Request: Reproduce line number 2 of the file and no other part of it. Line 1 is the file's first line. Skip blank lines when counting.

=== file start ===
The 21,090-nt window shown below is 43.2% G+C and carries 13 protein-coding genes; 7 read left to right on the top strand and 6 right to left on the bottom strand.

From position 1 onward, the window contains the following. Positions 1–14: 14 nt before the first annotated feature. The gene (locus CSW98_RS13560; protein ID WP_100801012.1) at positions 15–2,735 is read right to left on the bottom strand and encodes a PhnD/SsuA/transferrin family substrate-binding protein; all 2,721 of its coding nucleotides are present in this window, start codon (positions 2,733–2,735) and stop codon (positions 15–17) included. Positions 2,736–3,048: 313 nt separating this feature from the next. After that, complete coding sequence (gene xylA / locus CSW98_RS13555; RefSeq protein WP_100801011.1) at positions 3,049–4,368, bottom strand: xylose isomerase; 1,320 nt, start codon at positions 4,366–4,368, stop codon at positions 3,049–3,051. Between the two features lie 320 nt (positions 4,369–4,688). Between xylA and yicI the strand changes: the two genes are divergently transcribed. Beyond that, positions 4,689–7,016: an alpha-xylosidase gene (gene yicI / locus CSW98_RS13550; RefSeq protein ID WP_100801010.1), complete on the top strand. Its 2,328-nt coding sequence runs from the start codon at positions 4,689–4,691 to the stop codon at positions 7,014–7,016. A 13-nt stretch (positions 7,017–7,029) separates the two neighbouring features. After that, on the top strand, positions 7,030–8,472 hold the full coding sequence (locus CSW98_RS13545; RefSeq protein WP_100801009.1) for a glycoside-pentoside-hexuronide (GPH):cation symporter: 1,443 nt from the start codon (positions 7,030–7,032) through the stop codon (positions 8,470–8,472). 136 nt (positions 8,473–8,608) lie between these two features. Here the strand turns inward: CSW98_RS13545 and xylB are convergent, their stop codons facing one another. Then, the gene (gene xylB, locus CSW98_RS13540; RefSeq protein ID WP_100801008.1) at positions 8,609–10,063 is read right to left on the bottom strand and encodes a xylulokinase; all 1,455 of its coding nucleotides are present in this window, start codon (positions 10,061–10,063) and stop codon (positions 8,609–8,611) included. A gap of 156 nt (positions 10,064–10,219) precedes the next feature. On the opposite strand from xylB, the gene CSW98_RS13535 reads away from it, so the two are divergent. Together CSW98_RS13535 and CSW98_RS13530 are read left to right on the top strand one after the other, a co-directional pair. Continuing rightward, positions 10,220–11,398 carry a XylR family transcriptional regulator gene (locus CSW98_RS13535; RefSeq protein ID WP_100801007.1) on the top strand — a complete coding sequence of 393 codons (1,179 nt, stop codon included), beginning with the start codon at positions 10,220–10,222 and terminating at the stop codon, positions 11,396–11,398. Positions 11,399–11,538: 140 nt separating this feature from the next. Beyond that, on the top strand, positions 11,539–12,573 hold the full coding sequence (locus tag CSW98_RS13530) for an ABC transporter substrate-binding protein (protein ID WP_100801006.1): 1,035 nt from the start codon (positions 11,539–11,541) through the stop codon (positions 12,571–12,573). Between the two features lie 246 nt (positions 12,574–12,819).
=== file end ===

From position 1 onward, the window contains the following. Positions 1–14: 14 nt before the first annotated feature. The gene (locus CSW98_RS13560; protein ID WP_100801012.1) at positions 15–2,735 is read right to left on the bottom strand and encodes a PhnD/SsuA/transferrin family substrate-binding protein; all 2,721 of its coding nucleotides are present in this window, start codon (positions 2,733–2,735) and stop codon (positions 15–17) included. Positions 2,736–3,048: 313 nt separating this feature from the next. After that, complete coding sequence (gene xylA / locus CSW98_RS13555; RefSeq protein WP_100801011.1) at positions 3,049–4,368, bottom strand: xylose isomerase; 1,320 nt, start codon at positions 4,366–4,368, stop codon at positions 3,049–3,051. Between the two features lie 320 nt (positions 4,369–4,688). Between xylA and yicI the strand changes: the two genes are divergently transcribed. Beyond that, positions 4,689–7,016: an alpha-xylosidase gene (gene yicI / locus CSW98_RS13550; RefSeq protein ID WP_100801010.1), complete on the top strand. Its 2,328-nt coding sequence runs from the start codon at positions 4,689–4,691 to the stop codon at positions 7,014–7,016. A 13-nt stretch (positions 7,017–7,029) separates the two neighbouring features. After that, on the top strand, positions 7,030–8,472 hold the full coding sequence (locus CSW98_RS13545; RefSeq protein WP_100801009.1) for a glycoside-pentoside-hexuronide (GPH):cation symporter: 1,443 nt from the start codon (positions 7,030–7,032) through the stop codon (positions 8,470–8,472). 136 nt (positions 8,473–8,608) lie between these two features. Here the strand turns inward: CSW98_RS13545 and xylB are convergent, their stop codons facing one another. Then, the gene (gene xylB, locus CSW98_RS13540; RefSeq protein ID WP_100801008.1) at positions 8,609–10,063 is read right to left on the bottom strand and encodes a xylulokinase; all 1,455 of its coding nucleotides are present in this window, start codon (positions 10,061–10,063) and stop codon (positions 8,609–8,611) included. A gap of 156 nt (positions 10,064–10,219) precedes the next feature. On the opposite strand from xylB, the gene CSW98_RS13535 reads away from it, so the two are divergent. Together CSW98_RS13535 and CSW98_RS13530 are read left to right on the top strand one after the other, a co-directional pair. Continuing rightward, positions 10,220–11,398 carry a XylR family transcriptional regulator gene (locus CSW98_RS13535; RefSeq protein ID WP_100801007.1) on the top strand — a complete coding sequence of 393 codons (1,179 nt, stop codon included), beginning with the start codon at positions 10,220–10,222 and terminating at the stop codon, positions 11,396–11,398. Positions 11,399–11,538: 140 nt separating this feature from the next. Beyond that, on the top strand, positions 11,539–12,573 hold the full coding sequence (locus tag CSW98_RS13530) for an ABC transporter substrate-binding protein (protein ID WP_100801006.1): 1,035 nt from the start codon (positions 11,539–11,541) through the stop codon (positions 12,571–12,573). Between the two features lie 246 nt (positions 12,574–12,819).